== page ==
TLR-activated B cells suppress T cell-mediated autoimmunity. - Archive ouverte HAL Access content directly
Journal Articles Journal of Immunology Year : 2008

TLR-activated B cells suppress T cell-mediated autoimmunity.

Abstract

TLR sense microbial infections, and control activation of immune responses. Dendritic cells, macrophages, and B lymphocytes express TLR and the TLR-signaling adaptor protein MyD88. The impact of TLR-activated B cells on T cell-mediated inflammation is unknown. In this study, we have used mice carrying B cell-restricted deficiencies in MyD88 or in distinct TLR to examine the impact of TLR-activated B cells on a T cell-mediated autoimmune disease, experimental autoimmune encephalomyelitis (EAE). We demonstrate that TLR-signaling in B cells suppresses inflammatory T cell responses (both Th1 and Th17), and stimulates recovery from EAE. Only certain TLR are required on B cells for resolution of EAE, and these are dispensable for disease initiation, indicating that a category of TLR agonists preferentially triggers a suppressive function in B cells and thereby limits autoimmune disease. The TLR agonists controlling the regulatory function of B cells are provided by components of Mycobacterium tuberculosis present in the adjuvant. Thus, MyD88 signaling in B cells antagonizes MyD88 signaling in other cells, which drives differentiation of Th17 cells and is required for induction of EAE. Altogether, our data indicate that B cells link recognition of microbial products via TLR to suppression of a T cell-mediated autoimmune disease.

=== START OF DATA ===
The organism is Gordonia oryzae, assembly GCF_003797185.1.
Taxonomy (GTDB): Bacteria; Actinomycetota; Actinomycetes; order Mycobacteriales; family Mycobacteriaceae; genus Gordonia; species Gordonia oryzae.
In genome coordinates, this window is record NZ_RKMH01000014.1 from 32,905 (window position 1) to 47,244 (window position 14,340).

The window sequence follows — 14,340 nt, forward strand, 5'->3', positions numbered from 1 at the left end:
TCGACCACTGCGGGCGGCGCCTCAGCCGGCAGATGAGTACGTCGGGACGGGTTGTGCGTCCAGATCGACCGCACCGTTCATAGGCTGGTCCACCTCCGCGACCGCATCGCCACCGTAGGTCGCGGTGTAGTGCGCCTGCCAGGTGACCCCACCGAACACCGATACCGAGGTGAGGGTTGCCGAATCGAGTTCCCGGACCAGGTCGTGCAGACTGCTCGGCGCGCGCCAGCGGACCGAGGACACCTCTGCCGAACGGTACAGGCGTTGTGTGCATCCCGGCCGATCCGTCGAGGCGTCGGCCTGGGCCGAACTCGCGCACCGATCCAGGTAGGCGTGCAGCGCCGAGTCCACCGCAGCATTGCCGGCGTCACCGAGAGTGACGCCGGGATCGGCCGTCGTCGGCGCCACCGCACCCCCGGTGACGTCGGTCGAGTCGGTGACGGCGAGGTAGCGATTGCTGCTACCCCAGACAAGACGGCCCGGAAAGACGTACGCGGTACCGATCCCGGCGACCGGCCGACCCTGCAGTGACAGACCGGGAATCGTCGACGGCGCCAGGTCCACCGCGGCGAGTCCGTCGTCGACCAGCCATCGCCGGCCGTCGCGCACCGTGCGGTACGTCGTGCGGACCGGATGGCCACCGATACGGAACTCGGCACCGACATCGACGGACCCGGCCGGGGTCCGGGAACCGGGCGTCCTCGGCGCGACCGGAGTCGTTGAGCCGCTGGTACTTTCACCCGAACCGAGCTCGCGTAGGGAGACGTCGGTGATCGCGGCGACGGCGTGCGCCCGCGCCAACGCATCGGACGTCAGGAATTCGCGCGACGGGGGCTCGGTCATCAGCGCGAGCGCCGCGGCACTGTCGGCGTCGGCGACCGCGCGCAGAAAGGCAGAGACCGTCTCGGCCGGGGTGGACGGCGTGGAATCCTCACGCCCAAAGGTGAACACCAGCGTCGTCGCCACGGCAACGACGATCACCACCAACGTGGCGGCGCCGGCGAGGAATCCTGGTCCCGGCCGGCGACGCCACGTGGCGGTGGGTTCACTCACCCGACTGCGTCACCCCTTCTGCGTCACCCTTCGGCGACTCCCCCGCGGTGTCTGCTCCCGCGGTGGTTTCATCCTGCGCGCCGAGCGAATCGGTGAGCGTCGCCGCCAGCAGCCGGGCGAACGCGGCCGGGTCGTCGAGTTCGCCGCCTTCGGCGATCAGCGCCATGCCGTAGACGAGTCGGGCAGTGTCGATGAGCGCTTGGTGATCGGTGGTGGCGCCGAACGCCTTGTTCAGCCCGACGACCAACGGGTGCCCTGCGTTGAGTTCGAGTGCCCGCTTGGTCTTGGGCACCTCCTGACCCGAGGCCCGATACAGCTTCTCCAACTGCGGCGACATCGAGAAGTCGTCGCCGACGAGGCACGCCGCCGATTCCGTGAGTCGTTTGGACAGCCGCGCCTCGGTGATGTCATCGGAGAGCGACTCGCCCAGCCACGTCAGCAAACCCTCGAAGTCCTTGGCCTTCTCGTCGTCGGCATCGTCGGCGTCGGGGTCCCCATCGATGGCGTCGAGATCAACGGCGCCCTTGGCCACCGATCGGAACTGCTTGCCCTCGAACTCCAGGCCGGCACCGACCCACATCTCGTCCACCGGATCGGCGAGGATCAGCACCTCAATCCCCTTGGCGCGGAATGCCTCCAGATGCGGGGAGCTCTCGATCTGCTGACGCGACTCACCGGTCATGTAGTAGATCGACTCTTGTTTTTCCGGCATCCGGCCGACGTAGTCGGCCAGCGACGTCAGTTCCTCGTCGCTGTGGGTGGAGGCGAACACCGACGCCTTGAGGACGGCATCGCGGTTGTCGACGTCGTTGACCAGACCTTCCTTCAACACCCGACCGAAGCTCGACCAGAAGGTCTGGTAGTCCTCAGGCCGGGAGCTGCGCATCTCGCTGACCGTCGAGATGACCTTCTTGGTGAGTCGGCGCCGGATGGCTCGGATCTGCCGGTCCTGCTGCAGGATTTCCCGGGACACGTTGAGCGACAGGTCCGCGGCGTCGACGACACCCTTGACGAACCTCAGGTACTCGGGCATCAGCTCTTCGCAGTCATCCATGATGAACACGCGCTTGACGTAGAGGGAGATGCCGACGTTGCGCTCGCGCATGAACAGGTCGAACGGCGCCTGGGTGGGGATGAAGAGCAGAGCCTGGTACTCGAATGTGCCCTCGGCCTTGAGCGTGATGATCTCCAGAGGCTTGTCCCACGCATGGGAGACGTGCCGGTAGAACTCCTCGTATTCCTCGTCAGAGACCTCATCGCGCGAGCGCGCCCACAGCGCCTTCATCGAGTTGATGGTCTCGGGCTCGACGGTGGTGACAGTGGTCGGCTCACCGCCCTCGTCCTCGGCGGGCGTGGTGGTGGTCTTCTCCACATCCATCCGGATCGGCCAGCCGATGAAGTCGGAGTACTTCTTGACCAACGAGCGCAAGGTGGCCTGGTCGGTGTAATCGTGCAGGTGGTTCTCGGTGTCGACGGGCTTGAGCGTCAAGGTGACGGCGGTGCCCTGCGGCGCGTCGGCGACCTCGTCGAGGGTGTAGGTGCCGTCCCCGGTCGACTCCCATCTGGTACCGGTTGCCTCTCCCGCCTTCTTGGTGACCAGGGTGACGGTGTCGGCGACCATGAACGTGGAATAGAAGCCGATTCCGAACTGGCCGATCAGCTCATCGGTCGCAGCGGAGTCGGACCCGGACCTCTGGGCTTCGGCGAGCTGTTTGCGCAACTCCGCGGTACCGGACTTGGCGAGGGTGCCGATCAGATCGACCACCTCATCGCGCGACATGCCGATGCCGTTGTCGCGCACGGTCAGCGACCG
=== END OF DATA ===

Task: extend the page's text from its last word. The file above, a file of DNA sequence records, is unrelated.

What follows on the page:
Dates and versions

pasteur-00324528 , version 1 (25-09-2008)

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Vicky Lampropoulou, Kai Hoehlig, Toralf Roch, Patricia Neves, Elisabeth Calderón Gómez, et al.. TLR-activated B cells suppress T cell-mediated autoimmunity.. Journal of Immunology, 2008, 180 (7), pp.4763-73. ⟨10.4049/jimmunol.180.7.4763⟩. ⟨pasteur-00324528⟩
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